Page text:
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Lithops lesliei (Living Stone)

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Scientific Name

Lithops lesliei (N. E. Br.) N. E. Br.

Common Names

Living Stones, Stone Plant, Living Stone, Lesliei Living Stone, Pebble Plant

Synonyms

Lithops lesliei var. lesliei, Lithops lesliei subsp. lesliei

Scientific Classification

Family: Aizoaceae
Subfamily: Ruschioideae
Tribe: Ruschieae
Genus: Lithops

Description

Lithops lesliei is a small, almost stemless, succulent perennial with soft rootstocks that produces pair of leaves, up to 1.6 inches (4 cm) wide, with inverted cone shape. The leaves are with a wide range of colors, form shades of green, pink, grey to orange. They are separated by shallow fissure. The tops of leaves have dark-green speckles or dots. A single, yellow or rarely white flower is daisy-like, up to 2 inches (5 cm) in diameter and emerges from the fissure.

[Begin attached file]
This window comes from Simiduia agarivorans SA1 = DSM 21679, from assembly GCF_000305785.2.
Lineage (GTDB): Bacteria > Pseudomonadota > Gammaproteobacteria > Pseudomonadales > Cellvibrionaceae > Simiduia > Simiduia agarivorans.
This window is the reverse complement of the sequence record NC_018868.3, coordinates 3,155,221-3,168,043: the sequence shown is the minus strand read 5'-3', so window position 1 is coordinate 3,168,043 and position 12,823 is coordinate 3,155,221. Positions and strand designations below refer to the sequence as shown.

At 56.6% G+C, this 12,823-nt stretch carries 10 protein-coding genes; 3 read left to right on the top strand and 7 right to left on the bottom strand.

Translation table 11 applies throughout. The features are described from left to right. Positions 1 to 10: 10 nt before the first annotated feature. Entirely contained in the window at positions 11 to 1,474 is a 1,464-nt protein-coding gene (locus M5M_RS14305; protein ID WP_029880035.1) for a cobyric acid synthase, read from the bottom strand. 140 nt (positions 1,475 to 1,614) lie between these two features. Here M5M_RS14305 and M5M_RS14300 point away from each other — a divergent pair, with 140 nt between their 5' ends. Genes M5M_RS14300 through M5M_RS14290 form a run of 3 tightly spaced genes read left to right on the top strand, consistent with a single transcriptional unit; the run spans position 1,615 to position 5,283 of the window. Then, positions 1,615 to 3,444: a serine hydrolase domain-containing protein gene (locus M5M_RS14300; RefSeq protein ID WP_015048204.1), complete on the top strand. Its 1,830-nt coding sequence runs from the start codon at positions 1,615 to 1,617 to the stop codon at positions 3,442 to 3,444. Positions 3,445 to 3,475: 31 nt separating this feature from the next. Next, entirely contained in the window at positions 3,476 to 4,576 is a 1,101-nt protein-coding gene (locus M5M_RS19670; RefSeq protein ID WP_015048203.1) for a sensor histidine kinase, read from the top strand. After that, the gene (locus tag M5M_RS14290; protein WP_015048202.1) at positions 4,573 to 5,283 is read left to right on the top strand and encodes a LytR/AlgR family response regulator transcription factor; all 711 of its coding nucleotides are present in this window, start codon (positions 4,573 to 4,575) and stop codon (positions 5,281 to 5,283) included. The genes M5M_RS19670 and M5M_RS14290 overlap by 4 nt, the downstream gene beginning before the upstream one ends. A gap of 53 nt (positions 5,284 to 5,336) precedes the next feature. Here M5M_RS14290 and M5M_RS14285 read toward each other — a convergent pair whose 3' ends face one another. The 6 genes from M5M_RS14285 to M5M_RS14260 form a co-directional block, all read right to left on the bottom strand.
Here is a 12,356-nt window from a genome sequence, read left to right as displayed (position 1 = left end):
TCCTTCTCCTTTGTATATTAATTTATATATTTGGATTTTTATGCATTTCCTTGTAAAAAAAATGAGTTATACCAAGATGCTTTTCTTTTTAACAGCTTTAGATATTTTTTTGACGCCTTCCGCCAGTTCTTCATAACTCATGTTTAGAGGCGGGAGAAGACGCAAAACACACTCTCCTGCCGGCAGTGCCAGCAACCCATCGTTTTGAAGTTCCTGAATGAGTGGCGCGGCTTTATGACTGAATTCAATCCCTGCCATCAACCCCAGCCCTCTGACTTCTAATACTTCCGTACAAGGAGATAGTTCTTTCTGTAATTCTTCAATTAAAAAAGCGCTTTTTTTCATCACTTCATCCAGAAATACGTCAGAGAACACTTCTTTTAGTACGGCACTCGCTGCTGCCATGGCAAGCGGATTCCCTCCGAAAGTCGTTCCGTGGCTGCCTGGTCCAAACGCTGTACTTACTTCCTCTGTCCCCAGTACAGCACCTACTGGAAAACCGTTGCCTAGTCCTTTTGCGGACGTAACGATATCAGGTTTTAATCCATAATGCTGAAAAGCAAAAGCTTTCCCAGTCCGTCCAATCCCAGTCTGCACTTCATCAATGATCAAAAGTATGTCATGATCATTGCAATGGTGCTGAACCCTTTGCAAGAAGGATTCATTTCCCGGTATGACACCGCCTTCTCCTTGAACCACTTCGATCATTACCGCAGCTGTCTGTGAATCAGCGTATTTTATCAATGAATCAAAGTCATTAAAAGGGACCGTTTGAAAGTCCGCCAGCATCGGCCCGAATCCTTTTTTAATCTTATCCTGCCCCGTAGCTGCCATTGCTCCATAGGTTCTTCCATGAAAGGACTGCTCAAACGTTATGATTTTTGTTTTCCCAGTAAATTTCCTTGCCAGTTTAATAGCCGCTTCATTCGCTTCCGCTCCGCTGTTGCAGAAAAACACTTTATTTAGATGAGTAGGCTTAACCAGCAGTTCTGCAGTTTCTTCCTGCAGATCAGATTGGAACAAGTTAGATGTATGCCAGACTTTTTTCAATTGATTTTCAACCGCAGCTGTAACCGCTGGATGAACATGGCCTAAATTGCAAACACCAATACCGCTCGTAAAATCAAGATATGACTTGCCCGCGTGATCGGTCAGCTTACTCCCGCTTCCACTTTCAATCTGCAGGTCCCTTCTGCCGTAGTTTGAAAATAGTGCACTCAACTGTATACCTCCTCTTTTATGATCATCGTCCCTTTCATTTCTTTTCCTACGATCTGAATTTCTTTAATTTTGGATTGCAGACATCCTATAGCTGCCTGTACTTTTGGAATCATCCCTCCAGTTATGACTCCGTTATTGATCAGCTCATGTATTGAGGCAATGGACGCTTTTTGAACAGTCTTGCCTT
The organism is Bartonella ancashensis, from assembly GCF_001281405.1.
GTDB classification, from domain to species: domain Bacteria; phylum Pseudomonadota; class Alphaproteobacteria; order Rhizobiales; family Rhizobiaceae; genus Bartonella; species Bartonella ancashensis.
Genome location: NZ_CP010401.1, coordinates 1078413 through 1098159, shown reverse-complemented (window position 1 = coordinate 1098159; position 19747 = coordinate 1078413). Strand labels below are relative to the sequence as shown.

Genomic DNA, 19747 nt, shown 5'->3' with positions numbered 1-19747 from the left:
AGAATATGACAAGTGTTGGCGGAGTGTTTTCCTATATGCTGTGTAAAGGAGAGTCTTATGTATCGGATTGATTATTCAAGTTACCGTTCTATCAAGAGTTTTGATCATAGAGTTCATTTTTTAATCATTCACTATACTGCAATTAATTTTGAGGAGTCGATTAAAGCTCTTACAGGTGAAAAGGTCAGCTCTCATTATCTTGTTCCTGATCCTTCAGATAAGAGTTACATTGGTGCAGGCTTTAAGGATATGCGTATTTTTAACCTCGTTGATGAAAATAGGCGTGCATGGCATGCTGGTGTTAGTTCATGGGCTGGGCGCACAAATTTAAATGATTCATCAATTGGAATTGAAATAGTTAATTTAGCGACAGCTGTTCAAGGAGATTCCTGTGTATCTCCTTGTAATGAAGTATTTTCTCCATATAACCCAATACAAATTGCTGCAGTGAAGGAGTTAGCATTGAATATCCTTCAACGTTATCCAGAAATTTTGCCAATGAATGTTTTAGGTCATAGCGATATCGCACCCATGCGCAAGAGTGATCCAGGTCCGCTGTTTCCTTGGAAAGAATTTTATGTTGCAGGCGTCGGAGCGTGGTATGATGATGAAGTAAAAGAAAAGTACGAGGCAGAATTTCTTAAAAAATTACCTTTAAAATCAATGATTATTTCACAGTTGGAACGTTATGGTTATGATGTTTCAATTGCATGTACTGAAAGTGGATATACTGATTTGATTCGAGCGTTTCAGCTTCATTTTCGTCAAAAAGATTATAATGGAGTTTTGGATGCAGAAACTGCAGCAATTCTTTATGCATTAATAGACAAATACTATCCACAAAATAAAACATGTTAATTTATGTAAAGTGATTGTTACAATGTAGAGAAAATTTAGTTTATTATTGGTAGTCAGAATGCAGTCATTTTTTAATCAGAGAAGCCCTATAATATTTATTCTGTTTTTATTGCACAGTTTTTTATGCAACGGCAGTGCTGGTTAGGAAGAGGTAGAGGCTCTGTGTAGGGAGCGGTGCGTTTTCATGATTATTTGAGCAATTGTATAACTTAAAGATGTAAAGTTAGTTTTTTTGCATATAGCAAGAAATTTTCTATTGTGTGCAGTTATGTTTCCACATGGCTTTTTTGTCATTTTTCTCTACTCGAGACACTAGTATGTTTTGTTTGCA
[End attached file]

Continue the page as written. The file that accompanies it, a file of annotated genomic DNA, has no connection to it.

Photo via wikimedia.org

Hardiness

USDA hardiness zones 9a to 11b: from 20 °F (−6.7 °C) to 50 °F (+10 °C).

How to Grow and Care

These plants develop a new set of leaves every year, with new leaves emerging in the fall and growing through the winter and into the summer. In late summer, Lithops will go dormant and water should be severely restricted to prevent bursting leaves. The flowers appear near the end of summer or fall, first showing up as a small bud forcing its way between the leaves and growth will begin again. It's safe to water during this period. Heading into the winter, the leaves will still be growing, but you should stop watering, even as the older leaves shrivel up and encase the new growth. In the spring, it's safe to begin lightly watering again as the plant begins to grow again, heading toward their summer dormancy period and the emergence of new leaves in the fall.

Lithops are very slow growing, small plants, which makes them ideal as houseplants (once you get the hang of their watering schedule). Older plants form attractive clumps of "pebbles" in their pots, which are highly prized. In general, plants should only be repotted if there are cultural problems (soggy soil) or the plant has outgrown its dish container, which will only happen every several years.

Learn more at How to Grow and Care for Lithops.

Origin

Lithops lesliei is native to Botswana and South Africa.

Subspecies, Varieties, Forms, Cultivars and Hybrids

Links

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